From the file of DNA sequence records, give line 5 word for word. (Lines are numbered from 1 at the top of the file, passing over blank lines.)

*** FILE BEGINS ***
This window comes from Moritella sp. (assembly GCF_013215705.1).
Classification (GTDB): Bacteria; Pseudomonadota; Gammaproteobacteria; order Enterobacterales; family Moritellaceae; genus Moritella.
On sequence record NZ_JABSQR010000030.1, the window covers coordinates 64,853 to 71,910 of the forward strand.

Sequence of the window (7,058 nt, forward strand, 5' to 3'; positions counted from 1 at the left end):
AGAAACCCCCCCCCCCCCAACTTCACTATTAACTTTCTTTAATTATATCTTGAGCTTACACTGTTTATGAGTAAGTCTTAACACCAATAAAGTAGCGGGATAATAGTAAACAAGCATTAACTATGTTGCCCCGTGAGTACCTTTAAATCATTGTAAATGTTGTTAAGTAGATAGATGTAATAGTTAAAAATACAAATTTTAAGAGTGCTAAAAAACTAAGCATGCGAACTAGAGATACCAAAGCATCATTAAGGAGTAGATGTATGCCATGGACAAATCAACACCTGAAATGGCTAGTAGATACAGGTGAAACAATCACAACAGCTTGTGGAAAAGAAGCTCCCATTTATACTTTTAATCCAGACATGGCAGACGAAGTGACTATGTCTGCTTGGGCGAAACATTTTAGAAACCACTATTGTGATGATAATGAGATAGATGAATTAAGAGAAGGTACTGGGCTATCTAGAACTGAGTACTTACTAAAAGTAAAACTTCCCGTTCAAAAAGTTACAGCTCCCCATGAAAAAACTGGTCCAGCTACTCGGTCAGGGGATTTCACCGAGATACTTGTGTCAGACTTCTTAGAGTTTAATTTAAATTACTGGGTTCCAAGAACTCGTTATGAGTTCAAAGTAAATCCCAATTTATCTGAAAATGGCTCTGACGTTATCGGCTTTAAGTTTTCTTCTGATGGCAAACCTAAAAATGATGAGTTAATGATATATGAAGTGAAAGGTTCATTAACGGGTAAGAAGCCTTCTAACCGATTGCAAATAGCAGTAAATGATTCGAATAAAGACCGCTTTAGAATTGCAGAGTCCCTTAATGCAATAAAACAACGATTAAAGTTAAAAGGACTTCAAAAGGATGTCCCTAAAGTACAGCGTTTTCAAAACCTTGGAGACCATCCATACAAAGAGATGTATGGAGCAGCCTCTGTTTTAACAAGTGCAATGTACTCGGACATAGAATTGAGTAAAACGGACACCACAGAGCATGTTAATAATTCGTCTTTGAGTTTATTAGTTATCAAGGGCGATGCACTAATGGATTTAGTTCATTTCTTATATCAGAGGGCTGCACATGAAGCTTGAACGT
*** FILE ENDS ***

AGAAACCCCCCCCCCCCCAACTTCACTATTAACTTTCTTTAATTATATCTTGAGCTTACACTGTTTATGAGTAAGTCTTAACACCAATAAAGTAGCGGGATAATAGTAAACAAGCATTAACTATGTTGCCCCGTGAGTACCTTTAAATCATTGTAAATGTTGTTAAGTAGATAGATGTAATAGTTAAAAATACAAATTTTAAGAGTGCTAAAAAACTAAGCATGCGAACTAGAGATACCAAAGCATCATTAAGGAGTAGATGTATGCCATGGACAAATCAACACCTGAAATGGCTAGTAGATACAGGTGAAACAATCACAACAGCTTGTGGAAAAGAAGCTCCCATTTATACTTTTAATCCAGACATGGCAGACGAAGTGACTATGTCTGCTTGGGCGAAACATTTTAGAAACCACTATTGTGATGATAATGAGATAGATGAATTAAGAGAAGGTACTGGGCTATCTAGAACTGAGTACTTACTAAAAGTAAAACTTCCCGTTCAAAAAGTTACAGCTCCCCATGAAAAAACTGGTCCAGCTACTCGGTCAGGGGATTTCACCGAGATACTTGTGTCAGACTTCTTAGAGTTTAATTTAAATTACTGGGTTCCAAGAACTCGTTATGAGTTCAAAGTAAATCCCAATTTATCTGAAAATGGCTCTGACGTTATCGGCTTTAAGTTTTCTTCTGATGGCAAACCTAAAAATGATGAGTTAATGATATATGAAGTGAAAGGTTCATTAACGGGTAAGAAGCCTTCTAACCGATTGCAAATAGCAGTAAATGATTCGAATAAAGACCGCTTTAGAATTGCAGAGTCCCTTAATGCAATAAAACAACGATTAAAGTTAAAAGGACTTCAAAAGGATGTCCCTAAAGTACAGCGTTTTCAAAACCTTGGAGACCATCCATACAAAGAGATGTATGGAGCAGCCTCTGTTTTAACAAGTGCAATGTACTCGGACATAGAATTGAGTAAAACGGACACCACAGAGCATGTTAATAATTCGTCTTTGAGTTTATTAGTTATCAAGGGCGATGCACTAATGGATTTAGTTCATTTCTTATATCAGAGGGCTGCACATGAAGCTTGAACGT